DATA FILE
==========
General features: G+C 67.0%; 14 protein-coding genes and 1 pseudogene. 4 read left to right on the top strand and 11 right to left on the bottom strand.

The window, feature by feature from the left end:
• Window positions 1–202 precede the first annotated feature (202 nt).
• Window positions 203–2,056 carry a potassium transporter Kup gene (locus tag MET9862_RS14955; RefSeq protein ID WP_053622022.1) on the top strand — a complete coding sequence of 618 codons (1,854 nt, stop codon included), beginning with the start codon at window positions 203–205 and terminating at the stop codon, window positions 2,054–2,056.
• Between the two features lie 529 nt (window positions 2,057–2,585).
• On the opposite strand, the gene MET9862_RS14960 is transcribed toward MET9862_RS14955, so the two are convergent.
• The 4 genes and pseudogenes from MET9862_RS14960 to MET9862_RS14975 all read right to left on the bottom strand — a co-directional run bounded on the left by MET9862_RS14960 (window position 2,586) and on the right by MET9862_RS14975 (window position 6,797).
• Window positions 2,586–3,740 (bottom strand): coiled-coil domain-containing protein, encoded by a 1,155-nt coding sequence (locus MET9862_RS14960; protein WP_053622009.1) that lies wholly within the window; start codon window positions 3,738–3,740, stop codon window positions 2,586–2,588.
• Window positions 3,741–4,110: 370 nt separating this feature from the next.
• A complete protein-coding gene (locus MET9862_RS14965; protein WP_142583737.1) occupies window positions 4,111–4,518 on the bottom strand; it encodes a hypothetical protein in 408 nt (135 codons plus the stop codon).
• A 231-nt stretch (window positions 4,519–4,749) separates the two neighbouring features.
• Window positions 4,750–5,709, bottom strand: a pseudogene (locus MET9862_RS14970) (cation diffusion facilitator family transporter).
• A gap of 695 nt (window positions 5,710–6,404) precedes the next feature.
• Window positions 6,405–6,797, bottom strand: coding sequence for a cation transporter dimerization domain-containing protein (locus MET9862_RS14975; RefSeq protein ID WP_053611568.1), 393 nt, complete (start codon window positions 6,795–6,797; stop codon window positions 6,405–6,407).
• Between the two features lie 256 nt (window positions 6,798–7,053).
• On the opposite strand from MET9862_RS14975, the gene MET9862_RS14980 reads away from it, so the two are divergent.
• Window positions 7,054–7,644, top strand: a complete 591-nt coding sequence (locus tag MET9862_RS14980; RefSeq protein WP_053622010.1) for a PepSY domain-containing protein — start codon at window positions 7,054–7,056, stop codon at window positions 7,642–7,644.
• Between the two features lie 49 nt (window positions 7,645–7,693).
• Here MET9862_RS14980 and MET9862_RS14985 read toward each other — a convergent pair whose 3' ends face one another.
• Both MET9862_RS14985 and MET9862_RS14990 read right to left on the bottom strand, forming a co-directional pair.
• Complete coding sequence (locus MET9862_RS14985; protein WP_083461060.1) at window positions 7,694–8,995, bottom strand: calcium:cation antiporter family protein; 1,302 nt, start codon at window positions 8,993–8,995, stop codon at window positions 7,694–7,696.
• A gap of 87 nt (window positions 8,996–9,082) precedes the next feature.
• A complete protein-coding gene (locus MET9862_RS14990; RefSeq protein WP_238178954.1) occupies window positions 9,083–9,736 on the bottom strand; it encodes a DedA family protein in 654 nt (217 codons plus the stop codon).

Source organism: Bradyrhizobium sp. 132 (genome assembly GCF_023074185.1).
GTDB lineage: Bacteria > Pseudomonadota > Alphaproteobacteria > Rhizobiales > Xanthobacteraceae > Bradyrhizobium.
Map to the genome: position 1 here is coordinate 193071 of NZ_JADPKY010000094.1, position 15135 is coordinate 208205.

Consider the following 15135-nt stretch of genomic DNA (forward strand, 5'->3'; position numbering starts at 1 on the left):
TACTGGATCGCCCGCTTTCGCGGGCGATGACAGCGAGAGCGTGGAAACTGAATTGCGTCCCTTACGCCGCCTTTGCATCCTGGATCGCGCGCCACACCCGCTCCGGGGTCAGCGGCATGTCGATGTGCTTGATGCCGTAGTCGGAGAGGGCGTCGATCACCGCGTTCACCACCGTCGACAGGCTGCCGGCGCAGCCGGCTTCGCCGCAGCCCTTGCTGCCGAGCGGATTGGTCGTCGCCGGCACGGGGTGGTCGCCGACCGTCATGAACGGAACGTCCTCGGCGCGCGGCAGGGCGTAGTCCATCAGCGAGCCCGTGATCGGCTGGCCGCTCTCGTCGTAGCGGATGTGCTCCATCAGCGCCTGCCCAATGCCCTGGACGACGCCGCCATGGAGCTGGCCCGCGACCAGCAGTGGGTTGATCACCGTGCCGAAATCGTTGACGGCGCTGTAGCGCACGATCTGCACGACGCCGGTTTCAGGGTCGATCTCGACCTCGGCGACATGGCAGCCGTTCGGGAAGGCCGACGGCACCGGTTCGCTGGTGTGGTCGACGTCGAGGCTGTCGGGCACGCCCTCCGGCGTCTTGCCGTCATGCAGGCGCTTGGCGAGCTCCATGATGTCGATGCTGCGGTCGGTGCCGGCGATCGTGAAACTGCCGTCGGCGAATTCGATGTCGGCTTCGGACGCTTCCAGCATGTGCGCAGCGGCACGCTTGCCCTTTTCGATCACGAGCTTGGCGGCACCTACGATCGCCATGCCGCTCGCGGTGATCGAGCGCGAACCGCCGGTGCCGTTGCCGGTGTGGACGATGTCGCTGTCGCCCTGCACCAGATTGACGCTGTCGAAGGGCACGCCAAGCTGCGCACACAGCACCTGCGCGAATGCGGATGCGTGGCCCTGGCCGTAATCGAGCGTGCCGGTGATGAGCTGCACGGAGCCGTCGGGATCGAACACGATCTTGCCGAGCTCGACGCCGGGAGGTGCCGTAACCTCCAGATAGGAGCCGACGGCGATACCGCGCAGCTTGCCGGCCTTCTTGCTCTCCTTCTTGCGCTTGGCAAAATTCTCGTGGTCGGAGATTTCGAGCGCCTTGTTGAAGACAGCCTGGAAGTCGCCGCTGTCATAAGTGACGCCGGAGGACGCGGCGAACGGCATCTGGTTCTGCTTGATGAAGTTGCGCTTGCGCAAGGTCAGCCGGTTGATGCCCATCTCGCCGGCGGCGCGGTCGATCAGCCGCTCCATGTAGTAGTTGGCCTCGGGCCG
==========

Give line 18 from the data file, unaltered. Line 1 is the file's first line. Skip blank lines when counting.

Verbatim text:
• Between the two features lie 49 nt (window positions 7,645–7,693).